A buffalo drawing can present its own set of challenges. Since the overall shape of the American bison is different from all the other types of buffalo, this is an opportunity to see how well you can transition from hairy textures to skin textures as only half of the animal has fur.
Once plentiful, the American buffalo has had a troubled history with early human settlement that caused them to become almost extinct. Luckily, attempts to revive this animal have been successful. Nowadays, there have been attempt to domesticate the animal human consumption with limited success.
To me, the buffalo is an animal that represents a series of rich history in cultural conflict that I studied when I was young. It gave a very strong impression that still lingers this day regarding how people behaved poorly not only to each other, but to the environment around them.
At that time, one of my assignments was to draw a buffalo for my study group. However, I had difficulties. I couldn't figure out how to make realistic fur on the front half of the body while retaining the muscle structures of the lower half. Perhaps I can succeed this time now that I am older.
Like all drawings, I start the buffalo drawing with a gesture sketch that familiarizes the important shapes of the animal. I ask myself a few key questions before I begin. The most important being how many heads or limbs to measure a section of the body
Other questions worth considering are: what is the animal's natural position? What are the basic geometric shapes that make up this section of the body? What are the ranges of motions of the bones and how are the bones positioned inside the body to give it its unique shape?
As I continue to draw, I considered three types of texture in your initial sketch: the horns, the hair, and the skin of the body. How will I draw these textures out? As long as I keep actively thinking about the overall form, I can reason through the entire drawing.
After the quick sketch is done, I create a new layer and filled in the drawing. Once that is done, I then merge the layers together so you get a solid shape to work with. At this point in time, I start blocking in large pieces of muscles or fur to help see the form better.
For the details, I use different sized chalk brushes. First, use a large chalk brush to block out any large details like the shape of the head, the limbs, and the belly region. Then, I switch over to your smudge to smudge the sketch lines and rough forms to create muscles and areas of fur.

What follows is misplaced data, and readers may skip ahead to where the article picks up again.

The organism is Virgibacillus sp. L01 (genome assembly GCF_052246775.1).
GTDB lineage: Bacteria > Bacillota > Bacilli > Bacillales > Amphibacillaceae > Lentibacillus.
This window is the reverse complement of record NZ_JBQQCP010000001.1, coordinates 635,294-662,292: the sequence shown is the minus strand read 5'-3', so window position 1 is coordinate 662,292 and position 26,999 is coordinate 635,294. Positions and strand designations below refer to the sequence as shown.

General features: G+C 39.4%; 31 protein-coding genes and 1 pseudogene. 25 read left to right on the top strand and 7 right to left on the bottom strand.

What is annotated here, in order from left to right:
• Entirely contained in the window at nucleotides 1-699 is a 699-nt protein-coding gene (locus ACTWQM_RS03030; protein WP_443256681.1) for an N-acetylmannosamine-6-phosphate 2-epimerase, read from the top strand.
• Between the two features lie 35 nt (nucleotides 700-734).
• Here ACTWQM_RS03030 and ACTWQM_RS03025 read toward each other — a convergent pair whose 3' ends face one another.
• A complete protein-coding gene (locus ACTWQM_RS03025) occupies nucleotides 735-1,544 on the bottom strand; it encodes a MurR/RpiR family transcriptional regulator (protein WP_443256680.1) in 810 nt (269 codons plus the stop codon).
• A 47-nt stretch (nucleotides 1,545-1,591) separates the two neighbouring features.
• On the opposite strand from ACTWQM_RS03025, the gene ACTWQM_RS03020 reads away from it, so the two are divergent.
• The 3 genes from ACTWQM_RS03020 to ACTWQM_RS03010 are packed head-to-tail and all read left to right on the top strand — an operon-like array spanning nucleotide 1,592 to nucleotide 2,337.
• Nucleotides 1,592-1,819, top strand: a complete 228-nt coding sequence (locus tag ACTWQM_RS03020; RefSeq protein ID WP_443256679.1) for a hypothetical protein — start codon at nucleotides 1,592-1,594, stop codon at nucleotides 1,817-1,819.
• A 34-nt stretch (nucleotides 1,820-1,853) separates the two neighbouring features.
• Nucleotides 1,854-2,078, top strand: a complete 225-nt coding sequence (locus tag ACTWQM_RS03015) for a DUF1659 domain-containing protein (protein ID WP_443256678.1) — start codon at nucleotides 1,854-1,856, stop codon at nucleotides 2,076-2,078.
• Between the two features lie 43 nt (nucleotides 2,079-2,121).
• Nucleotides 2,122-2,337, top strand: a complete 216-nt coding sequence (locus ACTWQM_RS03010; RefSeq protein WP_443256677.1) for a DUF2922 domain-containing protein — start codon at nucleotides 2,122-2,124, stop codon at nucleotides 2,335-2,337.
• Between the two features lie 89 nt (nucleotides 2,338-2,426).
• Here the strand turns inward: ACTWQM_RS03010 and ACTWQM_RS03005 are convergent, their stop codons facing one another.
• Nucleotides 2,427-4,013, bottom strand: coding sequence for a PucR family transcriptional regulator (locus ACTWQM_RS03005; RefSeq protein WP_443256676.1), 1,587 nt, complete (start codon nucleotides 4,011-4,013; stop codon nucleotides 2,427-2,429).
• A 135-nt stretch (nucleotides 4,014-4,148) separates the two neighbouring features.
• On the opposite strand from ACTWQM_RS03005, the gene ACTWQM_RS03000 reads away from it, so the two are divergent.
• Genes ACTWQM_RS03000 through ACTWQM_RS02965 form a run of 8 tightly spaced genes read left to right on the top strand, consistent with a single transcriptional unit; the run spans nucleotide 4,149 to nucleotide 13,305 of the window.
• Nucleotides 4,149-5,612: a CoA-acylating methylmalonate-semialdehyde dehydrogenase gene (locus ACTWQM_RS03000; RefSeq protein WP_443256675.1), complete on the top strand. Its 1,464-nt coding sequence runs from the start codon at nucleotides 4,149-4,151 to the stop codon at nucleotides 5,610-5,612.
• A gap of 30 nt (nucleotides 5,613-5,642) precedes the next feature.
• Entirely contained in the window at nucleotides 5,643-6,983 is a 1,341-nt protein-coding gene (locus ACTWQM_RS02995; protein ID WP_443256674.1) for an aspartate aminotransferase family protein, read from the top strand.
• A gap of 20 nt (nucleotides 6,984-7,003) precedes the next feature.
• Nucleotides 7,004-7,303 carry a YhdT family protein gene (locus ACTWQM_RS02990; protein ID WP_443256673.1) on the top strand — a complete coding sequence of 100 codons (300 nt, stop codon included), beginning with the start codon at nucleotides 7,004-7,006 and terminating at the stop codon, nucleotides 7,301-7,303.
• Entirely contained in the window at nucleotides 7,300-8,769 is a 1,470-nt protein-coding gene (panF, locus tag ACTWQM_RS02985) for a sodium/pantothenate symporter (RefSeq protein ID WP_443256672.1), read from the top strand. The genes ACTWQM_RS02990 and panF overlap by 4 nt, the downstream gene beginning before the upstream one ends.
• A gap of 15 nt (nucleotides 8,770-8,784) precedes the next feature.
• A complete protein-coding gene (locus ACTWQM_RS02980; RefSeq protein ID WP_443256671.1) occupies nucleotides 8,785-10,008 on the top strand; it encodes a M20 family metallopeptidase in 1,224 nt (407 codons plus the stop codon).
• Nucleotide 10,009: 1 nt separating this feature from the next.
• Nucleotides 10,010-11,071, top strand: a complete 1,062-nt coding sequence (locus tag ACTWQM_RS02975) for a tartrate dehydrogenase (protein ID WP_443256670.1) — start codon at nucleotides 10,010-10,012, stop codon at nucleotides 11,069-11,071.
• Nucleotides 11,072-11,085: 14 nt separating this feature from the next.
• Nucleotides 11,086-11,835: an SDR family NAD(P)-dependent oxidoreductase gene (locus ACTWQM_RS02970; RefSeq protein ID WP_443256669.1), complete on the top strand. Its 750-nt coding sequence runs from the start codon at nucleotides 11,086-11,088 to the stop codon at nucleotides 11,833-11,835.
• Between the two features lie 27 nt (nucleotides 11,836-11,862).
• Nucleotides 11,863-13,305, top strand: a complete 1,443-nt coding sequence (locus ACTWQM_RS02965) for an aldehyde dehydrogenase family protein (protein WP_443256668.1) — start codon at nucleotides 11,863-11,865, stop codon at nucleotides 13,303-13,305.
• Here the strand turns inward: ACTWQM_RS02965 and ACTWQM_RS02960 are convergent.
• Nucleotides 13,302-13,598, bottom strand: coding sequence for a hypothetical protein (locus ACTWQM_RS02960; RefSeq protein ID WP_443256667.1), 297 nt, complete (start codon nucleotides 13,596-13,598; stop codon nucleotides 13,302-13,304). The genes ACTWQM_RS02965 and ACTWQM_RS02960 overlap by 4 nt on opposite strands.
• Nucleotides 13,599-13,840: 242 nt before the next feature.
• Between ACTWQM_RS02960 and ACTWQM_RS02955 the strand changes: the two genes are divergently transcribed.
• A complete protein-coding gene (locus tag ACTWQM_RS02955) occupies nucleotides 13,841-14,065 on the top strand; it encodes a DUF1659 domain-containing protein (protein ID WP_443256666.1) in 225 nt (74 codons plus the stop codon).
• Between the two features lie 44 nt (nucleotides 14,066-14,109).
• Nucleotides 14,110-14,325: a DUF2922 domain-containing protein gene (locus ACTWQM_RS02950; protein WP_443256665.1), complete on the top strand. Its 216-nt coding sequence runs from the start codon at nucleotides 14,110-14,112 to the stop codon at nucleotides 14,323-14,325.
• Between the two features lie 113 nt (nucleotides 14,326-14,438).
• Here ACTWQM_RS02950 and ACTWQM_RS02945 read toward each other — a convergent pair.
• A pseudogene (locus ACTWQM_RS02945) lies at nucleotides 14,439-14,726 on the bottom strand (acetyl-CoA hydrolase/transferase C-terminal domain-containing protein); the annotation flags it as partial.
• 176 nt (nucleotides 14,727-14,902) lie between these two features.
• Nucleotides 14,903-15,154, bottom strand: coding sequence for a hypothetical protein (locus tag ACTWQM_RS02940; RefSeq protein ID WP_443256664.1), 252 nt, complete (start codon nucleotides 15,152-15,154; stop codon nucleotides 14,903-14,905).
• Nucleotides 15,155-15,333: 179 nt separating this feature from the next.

When done, I switch back to the paint brush and begin to work on the little details of fur and hair. The idea is to draw where light can possibly hit rather than focusing where the shadows are. This is also a good opportunity to try different brush heads to see if certain ones will give me a better fur effect.
Sometimes, I may have to repaint certain areas more than once as I adjust to show the proper features of the animal. For example, the horns of of the buffalo drawing will have to be repainted as you work on the fur around the face.
As I constantly switch between different digital tools, I always make sure there is a clear distinction on where the furry parts are in comparison to where the bare skins are. Once I am done with this step, it's time to detail in the rest of the animal.
I don't draw in the details using a drawing brush. Instead, ironically, I continue to use the smudge tool. The trick with this is to have the smudge tool set on maximum pressure. This allows very harsh spreading of existing colors very quickly.
I use this technique to detail out the eyes, nostrils, and mouth. Since I am using a very small brush head, I can detail out these facial features with just a few strokes rather than switching hues all the time to draw and redraw the topography using different color hues.
This method is also very good for drawing the hooves. In just a few strokes, I can spread the hooves from an existing band of color using a larger chalk brush head. Even some of the body textures can be quickly drawn in with this method.
As for the details, work on the facial features by suggesting areas of light such as the glare in the pupils, the nose reflections, and the the outline of the horns. For larger areas, I continue to use the chalk brush to gently suggestion and refine the muscle tones.
Even with the details in place, the buffalo is still a bit flat. To fix that, you will need to finish it off by painting where the key light source will hit. The great thing about the entire process is that I can decide where the light source is even at this stage of the illustration.
So, to paint the light, I start up a new layer and turn it into a clipping mask as I am using Photoshop. From there, I changed the opacity of the new layer to 50% and start glazing in large areas where the light will hit with a large smooth round brush.
Assuming that I don't have Photoshop, then all I would do different is to use the dodge and burn tools to glaze in this area of light. Again, this can be done on a separate layer or it can be done directly on the buffalo drawing itself.
A third method would be to duplicate the buffalo drawing onto a new layer, preserve the transparency of the duplicated layer, draw in the needed shadows and light, and then adjust the opacity of this layer to reveal the buffalo underneath.
Anyway, once I have everything is place, I do a quick glance over to see if there are any details that could be improved or missing. Based on the final results, this lesson definitely developed some important skill sets for transitioning different textures on the same object.
At the end of the day though, every artist will have his or own unique way of drawing textures. This method works very well for me work flow as it reduces the amount of tool switching. Regardless, I hope you enjoyed following along as I had fun drawing it.
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